HP opposed the motion, contending plaintiffs had not shown either that common issues of fact and law predominated or that there was an ascertainable class. Specifically, HP presented evidence that of the approximately 118,514 class model computers sold under the Pavilion brand name, approximately 4,716 were reported to need repairs due to display screen problems.
In November 2005, the court determined that the proposed class definition was flawed, but that it would consider a subsequent motion should plaintiffs cure the defect. In response, plaintiffs filed a supplemental motion for class certification in April 2006, revising the proposed class definition to include: “[a]ll persons or entities who own or owned one or more of the following HP Pavilion notebook models: [model numbers]; and who experienced a dim, dark, or flickering display screen.”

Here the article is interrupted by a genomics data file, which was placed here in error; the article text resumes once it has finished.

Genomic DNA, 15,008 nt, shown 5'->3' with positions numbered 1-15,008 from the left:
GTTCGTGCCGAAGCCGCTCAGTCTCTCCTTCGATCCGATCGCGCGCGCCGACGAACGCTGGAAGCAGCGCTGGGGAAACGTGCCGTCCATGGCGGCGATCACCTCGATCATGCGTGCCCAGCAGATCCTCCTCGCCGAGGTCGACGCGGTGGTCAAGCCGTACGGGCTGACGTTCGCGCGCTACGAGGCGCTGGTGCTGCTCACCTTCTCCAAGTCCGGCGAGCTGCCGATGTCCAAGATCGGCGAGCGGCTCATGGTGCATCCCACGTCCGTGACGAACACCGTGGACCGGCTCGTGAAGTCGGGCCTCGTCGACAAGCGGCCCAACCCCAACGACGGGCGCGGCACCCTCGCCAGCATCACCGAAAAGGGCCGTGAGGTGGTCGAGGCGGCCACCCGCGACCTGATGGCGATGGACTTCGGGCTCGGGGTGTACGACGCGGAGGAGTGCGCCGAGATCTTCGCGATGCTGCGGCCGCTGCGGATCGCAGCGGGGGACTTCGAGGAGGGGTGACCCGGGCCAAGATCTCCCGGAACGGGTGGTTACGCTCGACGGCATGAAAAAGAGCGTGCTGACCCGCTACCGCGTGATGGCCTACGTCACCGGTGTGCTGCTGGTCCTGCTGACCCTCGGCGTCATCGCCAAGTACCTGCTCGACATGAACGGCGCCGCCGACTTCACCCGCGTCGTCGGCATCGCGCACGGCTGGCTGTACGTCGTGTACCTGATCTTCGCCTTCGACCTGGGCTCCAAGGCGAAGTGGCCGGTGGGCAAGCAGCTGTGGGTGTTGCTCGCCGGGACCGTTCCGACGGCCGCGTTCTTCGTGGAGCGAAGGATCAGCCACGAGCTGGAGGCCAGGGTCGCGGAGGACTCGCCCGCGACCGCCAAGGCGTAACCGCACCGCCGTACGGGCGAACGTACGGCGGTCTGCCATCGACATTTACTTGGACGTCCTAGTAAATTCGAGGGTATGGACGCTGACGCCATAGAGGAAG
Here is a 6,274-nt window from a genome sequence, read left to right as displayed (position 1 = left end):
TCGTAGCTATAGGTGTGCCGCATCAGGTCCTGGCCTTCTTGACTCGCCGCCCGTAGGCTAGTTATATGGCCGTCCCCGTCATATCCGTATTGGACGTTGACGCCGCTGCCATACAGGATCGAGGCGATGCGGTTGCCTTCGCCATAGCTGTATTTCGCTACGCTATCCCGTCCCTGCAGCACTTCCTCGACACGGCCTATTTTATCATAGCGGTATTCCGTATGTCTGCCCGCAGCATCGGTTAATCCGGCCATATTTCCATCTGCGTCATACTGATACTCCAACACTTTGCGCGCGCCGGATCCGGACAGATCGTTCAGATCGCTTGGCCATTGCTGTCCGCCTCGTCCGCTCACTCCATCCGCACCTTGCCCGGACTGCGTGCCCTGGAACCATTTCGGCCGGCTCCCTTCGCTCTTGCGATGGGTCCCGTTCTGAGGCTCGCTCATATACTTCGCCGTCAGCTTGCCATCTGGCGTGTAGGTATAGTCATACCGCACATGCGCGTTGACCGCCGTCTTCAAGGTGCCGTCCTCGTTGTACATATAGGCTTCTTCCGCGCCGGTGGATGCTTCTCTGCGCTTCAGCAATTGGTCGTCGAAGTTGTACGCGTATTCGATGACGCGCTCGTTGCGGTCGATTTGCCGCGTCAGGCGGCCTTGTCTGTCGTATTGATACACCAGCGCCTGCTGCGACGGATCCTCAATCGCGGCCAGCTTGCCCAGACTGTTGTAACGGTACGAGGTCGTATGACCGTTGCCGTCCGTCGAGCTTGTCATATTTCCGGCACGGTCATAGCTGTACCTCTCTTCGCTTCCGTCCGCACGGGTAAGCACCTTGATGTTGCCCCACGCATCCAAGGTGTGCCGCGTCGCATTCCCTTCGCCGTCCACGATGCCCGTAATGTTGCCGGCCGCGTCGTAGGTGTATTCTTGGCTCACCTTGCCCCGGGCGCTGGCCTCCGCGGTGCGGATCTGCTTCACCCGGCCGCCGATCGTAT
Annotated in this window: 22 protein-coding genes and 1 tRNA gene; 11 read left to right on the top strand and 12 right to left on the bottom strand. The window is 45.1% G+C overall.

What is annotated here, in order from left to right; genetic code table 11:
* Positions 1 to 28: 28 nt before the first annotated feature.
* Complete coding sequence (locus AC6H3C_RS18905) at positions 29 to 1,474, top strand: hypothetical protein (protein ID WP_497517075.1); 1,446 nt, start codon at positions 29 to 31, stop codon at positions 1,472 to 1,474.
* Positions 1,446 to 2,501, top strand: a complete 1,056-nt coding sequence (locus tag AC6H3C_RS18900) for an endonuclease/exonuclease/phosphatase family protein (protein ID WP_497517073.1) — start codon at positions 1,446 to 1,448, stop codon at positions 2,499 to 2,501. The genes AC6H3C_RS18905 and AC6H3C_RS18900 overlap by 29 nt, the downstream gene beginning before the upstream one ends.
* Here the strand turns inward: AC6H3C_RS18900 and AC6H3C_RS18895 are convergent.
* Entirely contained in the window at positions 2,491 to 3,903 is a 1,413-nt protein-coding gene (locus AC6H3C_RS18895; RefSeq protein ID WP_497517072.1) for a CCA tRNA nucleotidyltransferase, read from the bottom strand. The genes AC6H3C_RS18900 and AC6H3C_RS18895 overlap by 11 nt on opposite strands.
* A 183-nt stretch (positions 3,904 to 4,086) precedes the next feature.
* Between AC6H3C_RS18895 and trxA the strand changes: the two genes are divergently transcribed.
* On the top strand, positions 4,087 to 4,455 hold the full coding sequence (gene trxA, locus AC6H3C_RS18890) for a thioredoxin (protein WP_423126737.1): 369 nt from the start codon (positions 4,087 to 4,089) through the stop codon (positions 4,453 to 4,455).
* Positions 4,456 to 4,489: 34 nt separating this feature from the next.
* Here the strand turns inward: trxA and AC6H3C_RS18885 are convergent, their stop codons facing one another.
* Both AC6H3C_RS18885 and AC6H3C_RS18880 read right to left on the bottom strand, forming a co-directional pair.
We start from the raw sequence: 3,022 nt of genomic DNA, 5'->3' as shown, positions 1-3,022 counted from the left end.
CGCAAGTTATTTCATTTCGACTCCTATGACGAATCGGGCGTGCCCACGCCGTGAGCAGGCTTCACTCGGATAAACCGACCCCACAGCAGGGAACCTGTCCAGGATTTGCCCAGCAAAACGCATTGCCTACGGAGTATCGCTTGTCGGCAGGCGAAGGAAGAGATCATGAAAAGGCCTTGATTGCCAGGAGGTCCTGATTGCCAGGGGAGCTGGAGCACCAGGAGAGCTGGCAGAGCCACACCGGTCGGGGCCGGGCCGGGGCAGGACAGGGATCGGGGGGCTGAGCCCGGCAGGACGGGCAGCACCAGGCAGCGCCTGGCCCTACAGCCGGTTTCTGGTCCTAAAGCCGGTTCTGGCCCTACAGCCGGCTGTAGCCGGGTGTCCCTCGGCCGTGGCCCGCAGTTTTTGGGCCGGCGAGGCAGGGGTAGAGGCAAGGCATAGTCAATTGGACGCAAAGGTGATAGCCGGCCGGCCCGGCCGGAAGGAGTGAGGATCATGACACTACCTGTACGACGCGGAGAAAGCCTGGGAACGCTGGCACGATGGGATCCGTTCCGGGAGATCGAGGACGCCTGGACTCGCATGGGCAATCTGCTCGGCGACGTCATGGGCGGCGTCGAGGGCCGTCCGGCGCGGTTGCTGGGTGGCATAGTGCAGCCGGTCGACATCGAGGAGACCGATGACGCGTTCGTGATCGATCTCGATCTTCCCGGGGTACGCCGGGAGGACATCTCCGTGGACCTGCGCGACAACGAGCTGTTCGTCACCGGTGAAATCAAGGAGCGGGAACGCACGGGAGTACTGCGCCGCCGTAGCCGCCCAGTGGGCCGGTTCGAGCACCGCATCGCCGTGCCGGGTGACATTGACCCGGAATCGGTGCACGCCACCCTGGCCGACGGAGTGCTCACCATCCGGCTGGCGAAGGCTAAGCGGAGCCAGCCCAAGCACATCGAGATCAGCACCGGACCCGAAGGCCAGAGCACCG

At the July 2006 hearing on the supplemental motion, the trial court expressed its view that the class definition should contain one of the inverters in question. The court stated it could give plaintiffs another opportunity to re-define the class to include the inverter.
On August 30, 2006, plaintiffs again filed a supplemental memorandum in support of their motion for class certification. Plaintiffs re-defined their proposed class as “[a]ll persons or entities who own or owned one or more of the following HP Pavilion notebook models: [model numbers]; [a]nd the computer contained or contains TDK TAD669 Rev. 2.0 inverter or an Ambit inverter, [part numbers].”
At the September 2006 hearing on the supplemental motion for class certification, the court expressed concern that there was no evidence on the useful life of notebook computers, and allowed plaintiffs time to submit supplemental briefing and evidence on the issue. In response, plaintiffs submitted the declaration of an expert on the useful life of notebook computers is five years.